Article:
Note: "permalinks" may not be as permanent as we would like,
direct links of old sources may well be a few messages off.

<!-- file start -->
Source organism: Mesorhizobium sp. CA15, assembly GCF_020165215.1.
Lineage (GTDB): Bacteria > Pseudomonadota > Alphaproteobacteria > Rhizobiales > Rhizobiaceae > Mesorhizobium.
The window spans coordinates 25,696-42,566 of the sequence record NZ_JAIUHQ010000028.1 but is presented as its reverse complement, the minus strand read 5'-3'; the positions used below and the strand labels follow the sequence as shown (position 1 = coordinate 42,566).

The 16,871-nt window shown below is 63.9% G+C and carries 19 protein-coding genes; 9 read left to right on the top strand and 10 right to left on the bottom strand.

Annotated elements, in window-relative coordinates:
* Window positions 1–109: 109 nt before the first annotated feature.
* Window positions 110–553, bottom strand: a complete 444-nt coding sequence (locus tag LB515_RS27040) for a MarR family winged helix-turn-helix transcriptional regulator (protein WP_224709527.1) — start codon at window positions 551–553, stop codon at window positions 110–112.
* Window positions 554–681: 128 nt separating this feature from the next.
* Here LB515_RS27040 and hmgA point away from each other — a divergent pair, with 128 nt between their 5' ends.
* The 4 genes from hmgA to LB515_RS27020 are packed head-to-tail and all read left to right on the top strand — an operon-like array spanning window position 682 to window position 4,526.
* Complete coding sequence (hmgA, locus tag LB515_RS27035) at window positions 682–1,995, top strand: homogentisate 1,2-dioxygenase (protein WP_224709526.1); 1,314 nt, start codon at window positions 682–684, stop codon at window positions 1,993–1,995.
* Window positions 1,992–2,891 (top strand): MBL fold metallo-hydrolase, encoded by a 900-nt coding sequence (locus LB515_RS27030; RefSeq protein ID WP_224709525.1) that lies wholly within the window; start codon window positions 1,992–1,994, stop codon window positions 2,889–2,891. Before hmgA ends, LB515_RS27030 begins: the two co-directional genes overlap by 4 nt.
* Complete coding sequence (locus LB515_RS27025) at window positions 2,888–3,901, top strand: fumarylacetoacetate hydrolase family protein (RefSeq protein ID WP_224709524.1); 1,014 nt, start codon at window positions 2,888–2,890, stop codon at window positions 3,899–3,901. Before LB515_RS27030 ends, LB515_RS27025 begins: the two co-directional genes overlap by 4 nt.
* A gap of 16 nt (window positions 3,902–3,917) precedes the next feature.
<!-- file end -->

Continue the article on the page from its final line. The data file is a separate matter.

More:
On 2017-12-29 00:16, Veit Wahlich wrote: > Hi again, > > well, O_DIRECT is a Linux specific and only used in very special cases, thus mostly not used by default or at least deactivatable. To be fair, this is not a DRBD problem, but Linux', as it allows user space processes to bypass parts of the kernel for tuning -- you may call it fast path, but actually it is a bypass including side effects. In the past there have even been several discussions in the Linux kernel community on dropping O_DIRECT support (or replacing it by something more sane), but it was kept for what I believe don't-break-the-userland compatibility reasons. Thanks for the detailed explanation! > I am quite confident this will only apply to few of your containers. So the actual task is to identify them, which might already been done due to the issues you encountered. MySQL seems to be an obious suspect. As are syslog daemons, other loggers, and rsync. I found O_DIRECT features or discussion about all of those. > Also I suppose that LXC allows to run a process in some kind of super context, just like Linux VServers/Linux Secure Contexts and OpenVZ does, Yes, a quick lsof -n 2>/dev/null shows that the host can see all containers' open files. LXC is a replacement for VServer (vanilla) or OpenVZ (proprietary) using newer features like cgroups (and libvirt?). We have been able to migrate from OpenVZ to LXC practically on the fly, with only like 3 to 5 minutes downtime per guest system. > so a process on the host can see all processes from all the contexts at once. So running lsof for diagnostics in this super context should give you a list of all files currently open. Use the +fG option to add a column to the listing that shows all the flags used to open the files -- O_DIRECT is 0x8 and is ORed bitwise to the other flags. You might want to use +fg instead, which decodes the flags, but the decoded flags are abbreviated and I do not know from memory what abbreviation is used for O_DIRECT. Very cool, Thanks, will do. > O_DIRECT might also be safe in combination with O_SYNC, as I suppose O_SYNC to prevent in-flight changes of buffers by blocking writes until data is processed, but that question should be asked to and answered by someone with more Linux kernel (source code) expertise. I got that impression too (quick look in mangpages), I'll keep that in mind. Regards, Christoph